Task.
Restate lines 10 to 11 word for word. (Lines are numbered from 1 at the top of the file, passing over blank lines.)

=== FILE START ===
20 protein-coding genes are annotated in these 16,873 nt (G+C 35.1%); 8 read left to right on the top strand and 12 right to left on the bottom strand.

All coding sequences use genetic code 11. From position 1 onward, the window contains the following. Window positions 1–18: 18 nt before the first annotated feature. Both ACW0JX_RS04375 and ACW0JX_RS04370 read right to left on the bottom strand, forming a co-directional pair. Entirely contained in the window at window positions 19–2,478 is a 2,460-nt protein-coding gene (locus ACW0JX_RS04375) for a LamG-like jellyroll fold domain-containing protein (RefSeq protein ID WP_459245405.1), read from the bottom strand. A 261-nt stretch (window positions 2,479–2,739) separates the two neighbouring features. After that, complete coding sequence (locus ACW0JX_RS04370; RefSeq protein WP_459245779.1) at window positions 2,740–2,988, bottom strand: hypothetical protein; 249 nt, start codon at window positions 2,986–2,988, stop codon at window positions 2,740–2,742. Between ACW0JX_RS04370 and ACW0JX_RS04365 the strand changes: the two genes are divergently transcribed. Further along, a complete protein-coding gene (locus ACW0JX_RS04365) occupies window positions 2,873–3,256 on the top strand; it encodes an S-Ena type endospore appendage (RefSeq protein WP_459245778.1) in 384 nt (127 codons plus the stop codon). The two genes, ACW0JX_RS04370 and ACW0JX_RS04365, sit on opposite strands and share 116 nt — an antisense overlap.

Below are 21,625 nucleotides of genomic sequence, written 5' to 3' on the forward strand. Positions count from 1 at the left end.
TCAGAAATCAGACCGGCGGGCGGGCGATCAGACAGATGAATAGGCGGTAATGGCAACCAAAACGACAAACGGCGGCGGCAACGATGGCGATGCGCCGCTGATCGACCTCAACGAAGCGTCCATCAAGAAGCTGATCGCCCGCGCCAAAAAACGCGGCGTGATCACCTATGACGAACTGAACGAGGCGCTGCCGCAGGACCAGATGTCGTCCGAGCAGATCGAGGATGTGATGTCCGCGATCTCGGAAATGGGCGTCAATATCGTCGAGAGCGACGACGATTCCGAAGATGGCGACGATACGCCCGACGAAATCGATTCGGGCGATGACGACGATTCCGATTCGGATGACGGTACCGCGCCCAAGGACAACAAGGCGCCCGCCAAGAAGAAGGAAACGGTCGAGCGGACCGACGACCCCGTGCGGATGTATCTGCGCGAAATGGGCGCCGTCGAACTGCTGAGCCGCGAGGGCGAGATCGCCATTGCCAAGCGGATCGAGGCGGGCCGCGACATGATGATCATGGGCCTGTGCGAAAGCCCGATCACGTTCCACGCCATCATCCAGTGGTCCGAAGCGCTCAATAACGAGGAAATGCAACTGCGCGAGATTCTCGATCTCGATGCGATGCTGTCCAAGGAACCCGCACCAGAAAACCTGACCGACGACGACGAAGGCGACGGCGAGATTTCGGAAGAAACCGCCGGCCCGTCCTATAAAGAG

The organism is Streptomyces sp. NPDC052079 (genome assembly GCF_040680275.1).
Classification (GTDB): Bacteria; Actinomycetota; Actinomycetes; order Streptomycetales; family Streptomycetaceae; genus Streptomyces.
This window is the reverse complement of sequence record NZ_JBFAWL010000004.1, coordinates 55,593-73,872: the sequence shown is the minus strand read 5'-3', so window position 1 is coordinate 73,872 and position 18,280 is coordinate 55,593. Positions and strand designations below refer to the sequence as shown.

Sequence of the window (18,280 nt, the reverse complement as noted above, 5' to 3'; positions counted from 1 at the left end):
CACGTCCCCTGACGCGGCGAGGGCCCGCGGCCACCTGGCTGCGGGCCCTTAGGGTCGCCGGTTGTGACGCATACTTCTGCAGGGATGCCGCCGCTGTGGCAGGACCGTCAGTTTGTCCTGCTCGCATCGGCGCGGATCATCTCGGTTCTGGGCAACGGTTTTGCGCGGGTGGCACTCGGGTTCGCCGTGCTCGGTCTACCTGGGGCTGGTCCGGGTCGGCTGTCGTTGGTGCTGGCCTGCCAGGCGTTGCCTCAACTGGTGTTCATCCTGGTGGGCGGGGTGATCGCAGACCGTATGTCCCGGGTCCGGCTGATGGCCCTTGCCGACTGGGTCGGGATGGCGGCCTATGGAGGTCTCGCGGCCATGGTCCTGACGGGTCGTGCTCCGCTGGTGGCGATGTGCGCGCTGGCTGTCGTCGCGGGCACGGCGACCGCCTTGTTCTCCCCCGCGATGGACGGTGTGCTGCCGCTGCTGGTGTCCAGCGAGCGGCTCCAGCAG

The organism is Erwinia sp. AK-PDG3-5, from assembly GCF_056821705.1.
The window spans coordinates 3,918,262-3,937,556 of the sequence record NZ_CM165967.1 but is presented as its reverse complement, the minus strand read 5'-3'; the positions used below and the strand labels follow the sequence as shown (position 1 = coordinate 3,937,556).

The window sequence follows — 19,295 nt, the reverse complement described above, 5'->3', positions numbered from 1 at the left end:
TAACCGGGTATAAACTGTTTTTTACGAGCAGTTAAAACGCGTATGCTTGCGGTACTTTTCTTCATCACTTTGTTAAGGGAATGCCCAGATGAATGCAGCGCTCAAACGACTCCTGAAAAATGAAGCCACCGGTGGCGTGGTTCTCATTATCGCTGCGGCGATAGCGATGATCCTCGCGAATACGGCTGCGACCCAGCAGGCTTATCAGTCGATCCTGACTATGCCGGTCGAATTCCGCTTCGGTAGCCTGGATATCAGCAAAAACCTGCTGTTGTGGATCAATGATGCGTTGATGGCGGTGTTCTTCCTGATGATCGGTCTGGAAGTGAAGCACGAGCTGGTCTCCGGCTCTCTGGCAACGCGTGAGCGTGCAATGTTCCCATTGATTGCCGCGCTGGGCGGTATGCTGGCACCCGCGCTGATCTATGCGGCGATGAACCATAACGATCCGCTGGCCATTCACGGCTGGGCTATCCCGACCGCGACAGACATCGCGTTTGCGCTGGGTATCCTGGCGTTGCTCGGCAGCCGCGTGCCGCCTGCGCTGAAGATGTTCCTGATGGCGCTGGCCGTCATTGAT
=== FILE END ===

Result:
The organism is Erwinia sp. AK-PDG3-5, from assembly GCF_056821705.1.
The window spans coordinates 3,918,262-3,937,556 of the sequence record NZ_CM165967.1 but is presented as its reverse complement, the minus strand read 5'-3'; the positions used below and the strand labels follow the sequence as shown (position 1 = coordinate 3,937,556).